Alfredo Rubalcava, Magnolia's chief external officer, with other representatives waiting for buses.

Alfredo Rubalcava, Magnolia’s chief external officer, with other representatives outside LAUSD headquarters Tuesday afternoon.

Magnolia Public Schools, facing a Tuesday afternoon vote that could shut down three of its schools, is prepared to take legal action and is calling on board President Steve Zimmer to recuse himself based on “a level of bias.”

A letter sent Tuesday by a law firm on Magnolia’s behalf lays out its response to the denial recommendations for three of the charter management organization’s schools and says it is prepared to take legal action if its schools are shut down, citing “discriminatory practices in violation of state and federal law.”

It also states that the reasons laid out for district denial are “merely a pretext for the real reasons LAUSD seeks to close these schools” and that concerns were not brought up with Magnolia prior to last week’s release of the staff report.

In addition, the letter calls for board President Steve Zimmer to recuse himself from the votes based on statements he gave to the Los Angeles Times “that indicate a level of bias.” It notes that Zimmer made his comments prior to the release of the staff report. “This sort of predetermination of outcome evidences the very sort of probability of actual bias that is of concern to the courts,” the letter states.

Zimmer declined to comment Tuesday afternoon.

“The staff report was inaccurate and did a disservice to the thousands of students, family members, teachers and staff who have worked so hard to build some of the best schools in Los Angeles Unified,” Magnolia CEO Caprice Young said Tuesday afternoon. “The district should be focusing on these schools’ tremendous academic outcomes as well as the fact that the state auditor confirmed that we fulfilled all of its recommendations, therefore making our organization fiscally and operationally sound.

“Instead, they’re choosing to focus on things that have nothing to do with education.”

Young also noted that on Monday the organization allowed the district’s Office of Inspector General to scan documents it had demanded containing the social security numbers and birth dates of all of its staff, teachers and students since Magnolia started operating in 2002.

“These are the final documents” in “a monstrous records inquiry,” she said, adding that Magnolia couldn’t agree to the release until the district promised to protect the confidentiality of the information. Without that, the personal data would be available to the public. “For anyone to say that we have been anything less than transparent and forthcoming is just not true.”

The letter with Magnolia’s response was sent to board members around noon Tuesday as they headed into the third of four board sessions for the day. The charters recommended for denial will come up for a board vote in the last session, scheduled to begin at 5 p.m.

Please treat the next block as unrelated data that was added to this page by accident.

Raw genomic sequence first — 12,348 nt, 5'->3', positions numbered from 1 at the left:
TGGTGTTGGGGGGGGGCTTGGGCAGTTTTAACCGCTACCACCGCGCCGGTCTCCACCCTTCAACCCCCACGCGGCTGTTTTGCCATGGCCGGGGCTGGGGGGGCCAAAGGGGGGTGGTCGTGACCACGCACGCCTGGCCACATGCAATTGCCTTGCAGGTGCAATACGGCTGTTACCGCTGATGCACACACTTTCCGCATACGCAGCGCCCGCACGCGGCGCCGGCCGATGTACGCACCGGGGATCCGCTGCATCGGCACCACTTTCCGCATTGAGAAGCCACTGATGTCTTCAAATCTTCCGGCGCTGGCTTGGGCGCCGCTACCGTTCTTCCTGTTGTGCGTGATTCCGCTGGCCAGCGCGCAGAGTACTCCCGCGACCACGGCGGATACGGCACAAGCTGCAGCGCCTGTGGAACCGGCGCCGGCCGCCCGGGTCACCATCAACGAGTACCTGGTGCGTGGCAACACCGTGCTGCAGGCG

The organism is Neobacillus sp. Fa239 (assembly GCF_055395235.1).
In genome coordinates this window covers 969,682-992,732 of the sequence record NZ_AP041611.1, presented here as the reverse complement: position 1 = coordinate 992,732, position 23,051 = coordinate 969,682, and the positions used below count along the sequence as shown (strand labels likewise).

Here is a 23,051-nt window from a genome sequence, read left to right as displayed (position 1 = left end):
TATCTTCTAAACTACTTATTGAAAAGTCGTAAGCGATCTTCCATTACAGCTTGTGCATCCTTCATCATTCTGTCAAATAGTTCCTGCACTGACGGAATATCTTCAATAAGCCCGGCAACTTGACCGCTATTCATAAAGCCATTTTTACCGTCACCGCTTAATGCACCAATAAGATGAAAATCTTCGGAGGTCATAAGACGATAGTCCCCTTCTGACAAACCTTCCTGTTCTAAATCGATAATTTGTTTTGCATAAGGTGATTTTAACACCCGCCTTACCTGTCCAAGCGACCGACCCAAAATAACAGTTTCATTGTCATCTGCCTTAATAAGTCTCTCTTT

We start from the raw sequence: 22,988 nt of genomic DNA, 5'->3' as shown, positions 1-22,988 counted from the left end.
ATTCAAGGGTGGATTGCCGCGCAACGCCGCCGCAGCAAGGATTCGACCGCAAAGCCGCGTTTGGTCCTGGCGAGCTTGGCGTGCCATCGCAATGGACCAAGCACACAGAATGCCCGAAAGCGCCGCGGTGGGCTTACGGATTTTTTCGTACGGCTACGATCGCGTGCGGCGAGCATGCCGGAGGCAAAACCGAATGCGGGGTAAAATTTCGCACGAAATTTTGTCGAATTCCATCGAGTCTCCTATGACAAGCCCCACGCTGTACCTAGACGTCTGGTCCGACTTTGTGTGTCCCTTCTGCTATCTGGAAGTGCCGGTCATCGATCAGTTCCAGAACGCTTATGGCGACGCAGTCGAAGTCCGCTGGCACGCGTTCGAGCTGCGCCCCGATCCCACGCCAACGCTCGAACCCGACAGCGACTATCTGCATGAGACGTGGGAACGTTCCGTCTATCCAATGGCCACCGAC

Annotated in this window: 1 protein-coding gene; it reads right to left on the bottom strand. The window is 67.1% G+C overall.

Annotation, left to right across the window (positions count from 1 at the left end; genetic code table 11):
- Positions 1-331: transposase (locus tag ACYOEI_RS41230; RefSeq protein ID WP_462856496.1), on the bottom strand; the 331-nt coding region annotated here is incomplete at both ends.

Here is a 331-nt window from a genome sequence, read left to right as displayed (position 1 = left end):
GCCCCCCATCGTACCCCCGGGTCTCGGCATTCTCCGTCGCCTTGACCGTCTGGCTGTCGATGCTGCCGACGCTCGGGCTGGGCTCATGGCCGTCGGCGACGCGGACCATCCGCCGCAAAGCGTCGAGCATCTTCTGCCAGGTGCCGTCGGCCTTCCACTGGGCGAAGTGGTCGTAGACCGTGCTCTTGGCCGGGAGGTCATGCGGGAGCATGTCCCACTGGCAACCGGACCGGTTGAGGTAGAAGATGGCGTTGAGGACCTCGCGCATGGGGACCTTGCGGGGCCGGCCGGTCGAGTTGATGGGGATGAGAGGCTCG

About 50 charter school representatives had gathered outside the downtown Beaudry headquarters by midafternoon. Magnolia is expecting 450 of its community members to attend. “We have three buses coming. School ended at 2,” said Magnolia’s chief external officer Alfredo Rubalcava. “We take this very seriously.”

Parents at El Camino Real Charter High School are also considering legal action if their school loses its charter, Lisa Dawn Miller, a parent at the school, said in an email. Parents “are ready to take legal action against the LAUSD if they violate our rights and the rights of our students,” Miller wrote in a letter sent Friday to local and state officials calling on them to demand oversight of LA Unified.

LIVESTREAM of today’s LA Unified school board meeting

LAUSD livestreamThe LA Unified school board is scheduled to hold a special meeting today starting at 9 a.m. dedicated to charter school issues, including new applications and renewals.

The meeting is the first of four sessions scheduled for today. The 9 a.m. meeting is for charters that have a recommendation of approval from district staff. There is also a 10 a.m. closed session meeting, a regular board meeting at noon and a 5 p.m. special meeting for charters facing a recommendation of denial from district staff.

Click here to watch the livestream of the meeting.

Morning Read: Huntington Park leaders call for ban on new charters for one year

Huntington Park leaders want to ban new charter schools for a year
The small, densely populated city of Huntington Park is peppered with schools, about two dozen in 3 square miles. At least 10 are charters, and city leaders contend they’re bringing in unwanted traffic. Their solution is to try to ban new charter schools. By Sonali Kohli, Los Angeles Times